Event summary by Bridget Stuart
During this event, we had three brilliant and distinguished women discuss the complex intersection of race and climate.
Elizabeth Yeampierre is an attorney and climate justice activist leader born and raised in New York, with Puerto Rican heritage and African and Indigenous ancestry. She is the Executive Director of UPROSE, Brooklyn’s oldest community-led organisation. In her speech, she imparted a resonant message: we cannot tackle climate change and race as separate issues.
The lives of non-white communities around the world are disproportionally impacted by pollution, toxic air, extreme weather events, which—when compounded with poorer healthcare and less support from organisational bodies—makes them increasingly vulnerable to the negative effects of climate breakdown. And yet, Elizabeth posed the stark question, “Why do people care more about polar bears than people of colour?"
The roots of the climate activism can be found in the social justice movement, and a just transition must be led by front-line communities, striving for people-centred solutions towards a resilient, regenerative and equal society.
Dr Ariadne Collins is a lecturer in International Relations at St Andrews University, and her work lies in market-based conservation and post-colonial development. She focused on the countries of Guyana and Surinam, and how their 500 years of colonial histories need to be recognised as structural conditions in order for conservation interventions to be effective. Detailing the histories of both nations, Ariadne critiqued the UN-led REDD+ programme, highlighting how the programme side-steps the colonial past.
Archana Soreng is an environmental activist and UN Youth Advisor on Climate Change, who belongs to the Khadia Tribe in Sundergarh, India. She started off by talking about how the colonial, extractivist, developmental worldview has been demeaning and destroying indigenous people and their ways of life for centuries. These indigenous communities are the least responsible for the climate crisis, yet it is these people who are both disproportionately suffering from the negative effects of climate change and who are on the front-line of climate justice activism and action.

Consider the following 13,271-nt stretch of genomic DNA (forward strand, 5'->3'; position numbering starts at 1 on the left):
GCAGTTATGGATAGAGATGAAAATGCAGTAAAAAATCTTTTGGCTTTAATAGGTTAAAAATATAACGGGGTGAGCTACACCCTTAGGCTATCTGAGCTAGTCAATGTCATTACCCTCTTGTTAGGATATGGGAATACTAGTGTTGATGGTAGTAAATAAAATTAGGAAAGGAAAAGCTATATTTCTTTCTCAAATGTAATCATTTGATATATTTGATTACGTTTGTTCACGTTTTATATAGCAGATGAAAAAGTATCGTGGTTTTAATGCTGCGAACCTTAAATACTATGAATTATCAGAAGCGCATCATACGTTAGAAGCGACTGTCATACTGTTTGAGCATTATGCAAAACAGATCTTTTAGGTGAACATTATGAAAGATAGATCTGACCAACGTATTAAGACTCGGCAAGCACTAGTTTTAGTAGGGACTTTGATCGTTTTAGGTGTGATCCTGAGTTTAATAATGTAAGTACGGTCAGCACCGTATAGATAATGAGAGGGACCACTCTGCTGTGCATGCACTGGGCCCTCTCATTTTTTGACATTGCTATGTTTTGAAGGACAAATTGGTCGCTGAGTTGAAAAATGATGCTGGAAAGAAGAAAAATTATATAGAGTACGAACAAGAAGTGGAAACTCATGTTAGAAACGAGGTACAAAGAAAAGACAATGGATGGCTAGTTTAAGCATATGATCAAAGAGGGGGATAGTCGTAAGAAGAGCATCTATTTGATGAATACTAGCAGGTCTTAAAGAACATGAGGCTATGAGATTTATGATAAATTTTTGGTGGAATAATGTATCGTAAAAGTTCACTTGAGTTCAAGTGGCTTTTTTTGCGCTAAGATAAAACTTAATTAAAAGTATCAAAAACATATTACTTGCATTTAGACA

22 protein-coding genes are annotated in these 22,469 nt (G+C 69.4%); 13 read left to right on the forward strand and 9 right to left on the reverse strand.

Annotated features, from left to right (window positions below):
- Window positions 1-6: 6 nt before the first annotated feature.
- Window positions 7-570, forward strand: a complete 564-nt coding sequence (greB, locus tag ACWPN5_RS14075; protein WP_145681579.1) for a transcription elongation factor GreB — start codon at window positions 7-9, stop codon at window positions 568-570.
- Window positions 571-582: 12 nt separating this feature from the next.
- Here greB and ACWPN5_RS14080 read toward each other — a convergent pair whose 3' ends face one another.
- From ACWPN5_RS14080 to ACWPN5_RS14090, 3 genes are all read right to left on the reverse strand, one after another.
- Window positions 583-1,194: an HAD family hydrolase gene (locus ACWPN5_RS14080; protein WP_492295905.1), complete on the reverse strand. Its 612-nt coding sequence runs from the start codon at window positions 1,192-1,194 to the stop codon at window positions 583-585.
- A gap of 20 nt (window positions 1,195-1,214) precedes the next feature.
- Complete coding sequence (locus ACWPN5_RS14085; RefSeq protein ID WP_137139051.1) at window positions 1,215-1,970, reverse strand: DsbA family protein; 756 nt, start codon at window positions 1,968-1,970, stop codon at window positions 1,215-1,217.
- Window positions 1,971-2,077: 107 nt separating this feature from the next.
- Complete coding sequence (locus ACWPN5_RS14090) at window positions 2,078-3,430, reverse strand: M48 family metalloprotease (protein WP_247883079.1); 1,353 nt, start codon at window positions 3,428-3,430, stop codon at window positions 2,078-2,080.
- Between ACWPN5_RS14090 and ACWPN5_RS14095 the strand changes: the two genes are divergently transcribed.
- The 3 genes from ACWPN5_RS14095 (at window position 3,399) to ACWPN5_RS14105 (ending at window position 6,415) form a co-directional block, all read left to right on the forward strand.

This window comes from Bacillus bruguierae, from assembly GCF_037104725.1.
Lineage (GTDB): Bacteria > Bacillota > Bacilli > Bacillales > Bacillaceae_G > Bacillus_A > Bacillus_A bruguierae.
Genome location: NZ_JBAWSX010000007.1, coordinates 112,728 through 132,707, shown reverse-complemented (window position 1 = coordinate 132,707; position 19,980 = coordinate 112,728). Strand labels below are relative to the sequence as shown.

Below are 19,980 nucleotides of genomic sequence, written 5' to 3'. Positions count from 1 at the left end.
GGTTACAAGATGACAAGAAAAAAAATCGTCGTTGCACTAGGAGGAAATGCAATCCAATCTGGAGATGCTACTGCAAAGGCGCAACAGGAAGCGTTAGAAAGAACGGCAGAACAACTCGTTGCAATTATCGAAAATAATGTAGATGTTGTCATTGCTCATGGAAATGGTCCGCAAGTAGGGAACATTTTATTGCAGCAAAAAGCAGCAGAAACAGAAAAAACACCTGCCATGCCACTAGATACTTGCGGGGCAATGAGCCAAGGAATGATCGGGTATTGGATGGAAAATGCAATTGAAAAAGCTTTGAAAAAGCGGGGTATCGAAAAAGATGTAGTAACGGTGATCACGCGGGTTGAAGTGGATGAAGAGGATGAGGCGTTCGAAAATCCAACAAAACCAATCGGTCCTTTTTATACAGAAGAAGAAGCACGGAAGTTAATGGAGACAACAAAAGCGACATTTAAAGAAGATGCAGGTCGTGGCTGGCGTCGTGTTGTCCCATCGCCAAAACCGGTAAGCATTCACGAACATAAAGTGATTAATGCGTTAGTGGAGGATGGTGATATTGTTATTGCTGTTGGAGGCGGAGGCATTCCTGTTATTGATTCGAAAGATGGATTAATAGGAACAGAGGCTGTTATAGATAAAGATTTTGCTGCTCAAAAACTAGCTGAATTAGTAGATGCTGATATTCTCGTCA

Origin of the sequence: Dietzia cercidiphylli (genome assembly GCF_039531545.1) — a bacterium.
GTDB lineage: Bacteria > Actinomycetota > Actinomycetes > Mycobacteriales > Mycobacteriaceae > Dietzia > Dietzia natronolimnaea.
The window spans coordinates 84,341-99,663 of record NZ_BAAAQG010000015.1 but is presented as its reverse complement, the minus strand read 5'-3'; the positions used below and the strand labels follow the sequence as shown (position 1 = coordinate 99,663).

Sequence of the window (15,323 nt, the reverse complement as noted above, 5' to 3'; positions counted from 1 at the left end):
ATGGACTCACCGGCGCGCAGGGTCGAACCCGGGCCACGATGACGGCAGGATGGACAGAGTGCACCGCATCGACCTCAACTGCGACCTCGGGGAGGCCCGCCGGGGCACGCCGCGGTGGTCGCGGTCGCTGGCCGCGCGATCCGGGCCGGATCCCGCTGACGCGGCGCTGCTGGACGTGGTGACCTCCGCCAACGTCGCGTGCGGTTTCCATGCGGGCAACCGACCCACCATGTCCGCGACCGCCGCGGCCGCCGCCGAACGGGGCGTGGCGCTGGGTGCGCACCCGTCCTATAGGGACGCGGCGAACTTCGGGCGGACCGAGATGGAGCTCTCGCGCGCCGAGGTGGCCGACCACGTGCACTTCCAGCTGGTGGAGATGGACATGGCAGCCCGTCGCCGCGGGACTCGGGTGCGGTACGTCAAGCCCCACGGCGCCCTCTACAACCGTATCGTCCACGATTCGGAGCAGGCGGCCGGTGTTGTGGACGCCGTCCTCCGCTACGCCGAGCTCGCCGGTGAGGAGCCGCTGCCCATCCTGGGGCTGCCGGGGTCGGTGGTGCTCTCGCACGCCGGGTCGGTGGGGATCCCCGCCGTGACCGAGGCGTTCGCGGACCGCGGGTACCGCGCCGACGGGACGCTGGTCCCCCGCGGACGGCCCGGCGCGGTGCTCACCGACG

Archana made the point that the traditional expertise and first-hand perspective of indigenous people is extremely valuable in the fight against climate change. These marginalised voices must be included and listened to, if we are to create real change.
Here are some take away points from the Q+A:
Event summary by Bridget Stuart
A week before the US 2020 Presidential Election, we heard from three inspiring experts from within the field of Climate Policy: Maggie Thomas, Julian Brave NoiseCat, and Kate Guy.
Julian Brave NoiseCat, VP of Policy and Strategy at Data for Progress, drew a clear distinction between the two candidates. Donald Trump, who thinks climate change is ‘a hoax’, has repealed Obama administration climate policies and condemned the US to exiting the Paris Agreement on November 4th (the day after the election). Joe Biden, however, was the first Senator to introduce legislation on the greenhouse effect, has committed to 100% clean and carbon pollution free electricity by 2035, pledged to invest $2 trillion in a clean energy economy transition, and specified that 40% of this fund ($800 million) will go directly to the frontline communities being most affected.
While, overall, climate is not a top priority issue for voters, it is high up on people’s agendas. This counts against Trump, with all voters trusting Biden significantly more on matters of climate – meaning climate could not only mobilise Biden's base, but could help him to pick up swing voters, younger voters and voters of Latino ethnicity.
Maggie Thomas, former Climate Policy Advisor to Senator Elizabeth Warren and Policy Director at Evergreen Action, spoke about her experience working on Governor Jay Inslee’s campaign, which was unique for its strong focus and large team working on climate policy. This campaign, while failing, did bring climate to the fore of other candidates agendas. She said that the 2020 election is a climate election, with the Biden campaign setting out to win the election on climate issues. She also spoke of the crucial importance of federal government climate policy in addressing clean energy, green investments and environmental justice.
Kate Guy, Senior Fellow at the Centre for Climate and Security, focused on topics of international action and national security. In this regard, Trump has teamed up with other so-called ‘climate arsonists’, to use Biden's words, to impede global action on climate change, and has turned his back on climate alliances. Biden’s approach is the opposite: he has pledged to re-join the Paris agreement on day 1, hold a summit of the biggest emitters as soon as possible, and use US power to push other countries into further action.
Further points made during questions & discussion: